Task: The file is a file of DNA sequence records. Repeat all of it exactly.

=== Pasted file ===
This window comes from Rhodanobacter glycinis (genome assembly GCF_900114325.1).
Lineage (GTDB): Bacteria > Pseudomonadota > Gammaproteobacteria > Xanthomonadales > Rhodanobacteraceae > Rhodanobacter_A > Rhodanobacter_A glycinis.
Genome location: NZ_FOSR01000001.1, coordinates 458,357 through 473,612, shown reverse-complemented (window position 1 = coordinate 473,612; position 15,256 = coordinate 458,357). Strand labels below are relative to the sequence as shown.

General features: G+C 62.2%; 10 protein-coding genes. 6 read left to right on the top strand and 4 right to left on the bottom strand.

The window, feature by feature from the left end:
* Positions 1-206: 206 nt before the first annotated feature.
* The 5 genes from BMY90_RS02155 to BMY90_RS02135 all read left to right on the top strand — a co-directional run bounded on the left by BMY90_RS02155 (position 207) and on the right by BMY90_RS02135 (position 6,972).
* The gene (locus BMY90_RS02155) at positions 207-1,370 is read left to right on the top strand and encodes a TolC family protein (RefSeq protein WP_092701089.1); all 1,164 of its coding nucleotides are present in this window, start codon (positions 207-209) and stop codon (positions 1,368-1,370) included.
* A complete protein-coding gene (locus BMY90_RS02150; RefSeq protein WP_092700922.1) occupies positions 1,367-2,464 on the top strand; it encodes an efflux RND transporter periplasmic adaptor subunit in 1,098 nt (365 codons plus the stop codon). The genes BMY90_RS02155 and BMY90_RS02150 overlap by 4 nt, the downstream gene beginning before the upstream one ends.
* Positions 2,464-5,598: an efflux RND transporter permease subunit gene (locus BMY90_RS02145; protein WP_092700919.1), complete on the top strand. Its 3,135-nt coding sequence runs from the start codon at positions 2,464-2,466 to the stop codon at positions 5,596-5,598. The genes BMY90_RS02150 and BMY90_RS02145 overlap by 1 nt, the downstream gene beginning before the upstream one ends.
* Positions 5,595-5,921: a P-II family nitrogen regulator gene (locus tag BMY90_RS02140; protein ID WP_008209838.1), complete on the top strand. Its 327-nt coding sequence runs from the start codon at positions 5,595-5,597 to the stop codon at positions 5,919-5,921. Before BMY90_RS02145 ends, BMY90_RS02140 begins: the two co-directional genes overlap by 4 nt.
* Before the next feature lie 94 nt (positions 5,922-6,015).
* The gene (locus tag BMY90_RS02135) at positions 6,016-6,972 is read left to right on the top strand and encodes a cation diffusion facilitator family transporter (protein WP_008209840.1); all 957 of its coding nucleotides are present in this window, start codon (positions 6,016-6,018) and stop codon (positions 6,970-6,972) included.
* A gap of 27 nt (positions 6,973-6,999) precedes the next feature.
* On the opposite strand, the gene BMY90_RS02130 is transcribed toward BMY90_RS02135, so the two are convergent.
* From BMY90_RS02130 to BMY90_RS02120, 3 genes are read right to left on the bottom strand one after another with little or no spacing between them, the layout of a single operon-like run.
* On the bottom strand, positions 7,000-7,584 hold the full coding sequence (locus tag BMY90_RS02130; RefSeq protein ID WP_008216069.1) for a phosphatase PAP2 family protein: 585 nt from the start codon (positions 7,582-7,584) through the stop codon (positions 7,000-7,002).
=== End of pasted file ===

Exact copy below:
This window comes from Rhodanobacter glycinis (genome assembly GCF_900114325.1).
Lineage (GTDB): Bacteria > Pseudomonadota > Gammaproteobacteria > Xanthomonadales > Rhodanobacteraceae > Rhodanobacter_A > Rhodanobacter_A glycinis.
Genome location: NZ_FOSR01000001.1, coordinates 458,357 through 473,612, shown reverse-complemented (window position 1 = coordinate 473,612; position 15,256 = coordinate 458,357). Strand labels below are relative to the sequence as shown.

General features: G+C 62.2%; 10 protein-coding genes. 6 read left to right on the top strand and 4 right to left on the bottom strand.

The window, feature by feature from the left end:
* Positions 1-206: 206 nt before the first annotated feature.
* The 5 genes from BMY90_RS02155 to BMY90_RS02135 all read left to right on the top strand — a co-directional run bounded on the left by BMY90_RS02155 (position 207) and on the right by BMY90_RS02135 (position 6,972).
* The gene (locus BMY90_RS02155) at positions 207-1,370 is read left to right on the top strand and encodes a TolC family protein (RefSeq protein WP_092701089.1); all 1,164 of its coding nucleotides are present in this window, start codon (positions 207-209) and stop codon (positions 1,368-1,370) included.
* A complete protein-coding gene (locus BMY90_RS02150; RefSeq protein WP_092700922.1) occupies positions 1,367-2,464 on the top strand; it encodes an efflux RND transporter periplasmic adaptor subunit in 1,098 nt (365 codons plus the stop codon). The genes BMY90_RS02155 and BMY90_RS02150 overlap by 4 nt, the downstream gene beginning before the upstream one ends.
* Positions 2,464-5,598: an efflux RND transporter permease subunit gene (locus BMY90_RS02145; protein WP_092700919.1), complete on the top strand. Its 3,135-nt coding sequence runs from the start codon at positions 2,464-2,466 to the stop codon at positions 5,596-5,598. The genes BMY90_RS02150 and BMY90_RS02145 overlap by 1 nt, the downstream gene beginning before the upstream one ends.
* Positions 5,595-5,921: a P-II family nitrogen regulator gene (locus tag BMY90_RS02140; protein ID WP_008209838.1), complete on the top strand. Its 327-nt coding sequence runs from the start codon at positions 5,595-5,597 to the stop codon at positions 5,919-5,921. Before BMY90_RS02145 ends, BMY90_RS02140 begins: the two co-directional genes overlap by 4 nt.
* Before the next feature lie 94 nt (positions 5,922-6,015).
* The gene (locus tag BMY90_RS02135) at positions 6,016-6,972 is read left to right on the top strand and encodes a cation diffusion facilitator family transporter (protein WP_008209840.1); all 957 of its coding nucleotides are present in this window, start codon (positions 6,016-6,018) and stop codon (positions 6,970-6,972) included.
* A gap of 27 nt (positions 6,973-6,999) precedes the next feature.
* On the opposite strand, the gene BMY90_RS02130 is transcribed toward BMY90_RS02135, so the two are convergent.
* From BMY90_RS02130 to BMY90_RS02120, 3 genes are read right to left on the bottom strand one after another with little or no spacing between them, the layout of a single operon-like run.
* On the bottom strand, positions 7,000-7,584 hold the full coding sequence (locus tag BMY90_RS02130; RefSeq protein ID WP_008216069.1) for a phosphatase PAP2 family protein: 585 nt from the start codon (positions 7,582-7,584) through the stop codon (positions 7,000-7,002).